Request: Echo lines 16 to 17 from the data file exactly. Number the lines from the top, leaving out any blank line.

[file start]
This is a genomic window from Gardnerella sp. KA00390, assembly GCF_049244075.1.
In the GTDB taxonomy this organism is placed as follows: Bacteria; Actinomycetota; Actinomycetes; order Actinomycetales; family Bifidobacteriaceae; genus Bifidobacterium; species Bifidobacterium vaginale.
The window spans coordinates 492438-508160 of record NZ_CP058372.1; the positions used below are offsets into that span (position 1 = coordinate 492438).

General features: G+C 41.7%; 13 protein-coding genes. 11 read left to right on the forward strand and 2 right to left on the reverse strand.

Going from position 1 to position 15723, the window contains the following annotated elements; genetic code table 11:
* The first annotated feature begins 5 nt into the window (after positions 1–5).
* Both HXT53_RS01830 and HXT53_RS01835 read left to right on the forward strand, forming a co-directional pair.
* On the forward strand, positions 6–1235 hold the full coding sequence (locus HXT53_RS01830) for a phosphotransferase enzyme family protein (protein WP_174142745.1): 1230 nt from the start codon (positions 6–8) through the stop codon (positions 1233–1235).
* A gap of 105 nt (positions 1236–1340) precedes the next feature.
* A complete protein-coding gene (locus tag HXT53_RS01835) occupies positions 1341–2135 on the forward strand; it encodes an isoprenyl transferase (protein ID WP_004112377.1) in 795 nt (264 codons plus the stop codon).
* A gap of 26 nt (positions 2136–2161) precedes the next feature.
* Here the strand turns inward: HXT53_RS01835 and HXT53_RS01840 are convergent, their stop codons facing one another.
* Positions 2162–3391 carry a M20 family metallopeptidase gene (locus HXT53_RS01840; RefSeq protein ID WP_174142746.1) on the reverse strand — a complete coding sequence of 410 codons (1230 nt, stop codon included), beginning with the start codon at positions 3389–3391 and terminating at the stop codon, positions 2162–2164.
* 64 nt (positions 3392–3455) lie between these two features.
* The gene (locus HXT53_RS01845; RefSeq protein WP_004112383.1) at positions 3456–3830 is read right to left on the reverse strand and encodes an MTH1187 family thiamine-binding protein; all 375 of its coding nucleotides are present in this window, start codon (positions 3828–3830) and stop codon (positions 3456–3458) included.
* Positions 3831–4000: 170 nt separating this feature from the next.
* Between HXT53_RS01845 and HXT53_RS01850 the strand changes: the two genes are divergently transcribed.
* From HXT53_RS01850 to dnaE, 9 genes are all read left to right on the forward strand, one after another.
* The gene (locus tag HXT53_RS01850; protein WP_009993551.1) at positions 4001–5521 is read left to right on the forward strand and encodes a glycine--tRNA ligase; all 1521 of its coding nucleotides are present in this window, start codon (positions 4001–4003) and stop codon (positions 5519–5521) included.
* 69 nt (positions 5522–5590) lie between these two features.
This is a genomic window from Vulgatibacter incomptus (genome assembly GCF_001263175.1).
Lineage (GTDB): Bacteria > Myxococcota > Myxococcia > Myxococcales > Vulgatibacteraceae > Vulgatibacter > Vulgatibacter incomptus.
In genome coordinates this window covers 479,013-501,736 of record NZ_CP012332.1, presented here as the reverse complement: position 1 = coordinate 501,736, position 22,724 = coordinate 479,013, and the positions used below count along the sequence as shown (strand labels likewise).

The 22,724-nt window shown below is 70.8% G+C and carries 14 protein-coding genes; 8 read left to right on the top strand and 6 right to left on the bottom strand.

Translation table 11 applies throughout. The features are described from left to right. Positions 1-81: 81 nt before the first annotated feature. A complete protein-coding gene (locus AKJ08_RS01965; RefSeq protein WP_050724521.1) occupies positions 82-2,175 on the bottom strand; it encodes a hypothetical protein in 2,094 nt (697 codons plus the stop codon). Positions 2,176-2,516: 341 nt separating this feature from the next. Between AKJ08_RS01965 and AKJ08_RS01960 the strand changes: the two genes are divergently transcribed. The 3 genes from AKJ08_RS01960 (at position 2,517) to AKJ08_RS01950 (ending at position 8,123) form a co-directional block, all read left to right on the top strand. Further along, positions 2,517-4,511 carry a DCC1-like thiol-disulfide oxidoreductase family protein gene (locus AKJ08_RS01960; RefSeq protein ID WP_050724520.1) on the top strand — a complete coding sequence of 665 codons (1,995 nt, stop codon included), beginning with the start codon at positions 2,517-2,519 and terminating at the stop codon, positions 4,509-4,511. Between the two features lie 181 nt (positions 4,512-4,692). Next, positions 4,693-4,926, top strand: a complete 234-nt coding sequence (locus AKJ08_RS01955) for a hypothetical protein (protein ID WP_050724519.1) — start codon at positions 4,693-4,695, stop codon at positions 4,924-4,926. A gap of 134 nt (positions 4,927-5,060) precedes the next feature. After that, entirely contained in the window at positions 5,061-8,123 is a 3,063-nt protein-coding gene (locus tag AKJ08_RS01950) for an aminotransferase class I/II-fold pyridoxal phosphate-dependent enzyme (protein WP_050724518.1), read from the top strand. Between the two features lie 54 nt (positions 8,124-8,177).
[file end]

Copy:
* Positions 3831–4000: 170 nt separating this feature from the next.
* Between HXT53_RS01845 and HXT53_RS01850 the strand changes: the two genes are divergently transcribed.